The Spending Stories team's experience in leading data journalism workshops, such as the one last year on EU spending in Utrecht and EuroHack in Warsaw, has shown that there are still a lot of barriers hindering data journalists from reporting on spending. This month, April 25-29, at the International Journalism Festival in Perugia, we'll continue our mission to help journalists find, decipher, remix and report on spending data.
In the Spending Stories workshop, Friedrich Lindenberg and I will be aiming to focus the participants on "following the money" by taking a closer look at EU spending data. In past workshops, we've dealt with lobbyist interests, phoenix companies which spring up only to take advantage of grants and funds, wasteful spending, and unfair procurement practices in datasets -- and the databases have much more to offer, so we encourage participants to let us know what they are interested in most.
WHAT WE'LL COVER
- Overview: What datasets are out there? Where can you look for more?
- Interrogating databases: how to extract the maximum amount of data out of tricky databases
- Tools for spending analysis: how to slice and dice once you have your data
Registration is now closed, and we were overwhelmed with interest. Altogether we had 250 applications for the workshops, most of which have 20 places each. This confirms our view that there is a need, and significant demand, for this kind of hands-on training events.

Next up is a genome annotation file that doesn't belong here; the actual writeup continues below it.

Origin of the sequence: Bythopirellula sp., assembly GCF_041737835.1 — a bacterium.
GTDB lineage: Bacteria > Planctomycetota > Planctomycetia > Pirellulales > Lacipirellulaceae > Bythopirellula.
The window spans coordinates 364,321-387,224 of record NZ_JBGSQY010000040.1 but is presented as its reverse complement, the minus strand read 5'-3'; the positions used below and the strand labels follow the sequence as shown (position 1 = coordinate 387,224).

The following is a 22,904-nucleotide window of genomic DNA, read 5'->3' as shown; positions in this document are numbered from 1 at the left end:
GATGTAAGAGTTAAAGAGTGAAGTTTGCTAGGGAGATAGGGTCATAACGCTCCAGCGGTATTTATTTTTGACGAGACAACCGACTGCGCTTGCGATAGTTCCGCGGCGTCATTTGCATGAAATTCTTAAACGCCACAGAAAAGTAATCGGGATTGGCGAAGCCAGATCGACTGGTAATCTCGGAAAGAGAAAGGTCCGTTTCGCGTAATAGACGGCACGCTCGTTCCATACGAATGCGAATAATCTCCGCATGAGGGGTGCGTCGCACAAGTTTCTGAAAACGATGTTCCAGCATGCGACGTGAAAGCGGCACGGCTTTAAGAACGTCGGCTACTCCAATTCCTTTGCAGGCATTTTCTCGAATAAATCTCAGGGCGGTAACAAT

Successful applicants will receive confirmations in the coming days. Unfortunately, due to the high number of applicants, we are unable to accommodate everyone who has applied. Some more places may become available if any of the participants are unable to attend.
If you're interested to learn about data journalism but haven't received a place in the workshops, you can still attend the panels, where no registration is required.
what you'll learnThe panels attempt to provide answers to crucial questions for aspiring data journalists, editors and decision-makers in newsrooms:
- What can aspiring data journalists learn from the successes of the past?
- How can data journalism save your newsroom?
- How do you start a data journalism operation?
- How can you become a data journalist, and what do you need to do?
If you can't make it to the festival this year don't despair -- many of the sessions will be recorded, and we will make sure the course materials are available online. You can also get a copy of the Data Journalism Handbook, which will be launched at the festival and which includes many of the themes that will be covered in the School of Data Journalism. If you want to be notified when the handbook comes online, fill in this form and we'll let you know the minute we push publish.
Finally, if you're interested in learning more about data journalism, do keep in touch via the mailing list and Twitter. We're planning to do further training events on these other topics across Europe and around the world in the coming months. If you'd like us to come to your town or city, let us know.
For the curious, here's a bit more information about what will happen in Perugia.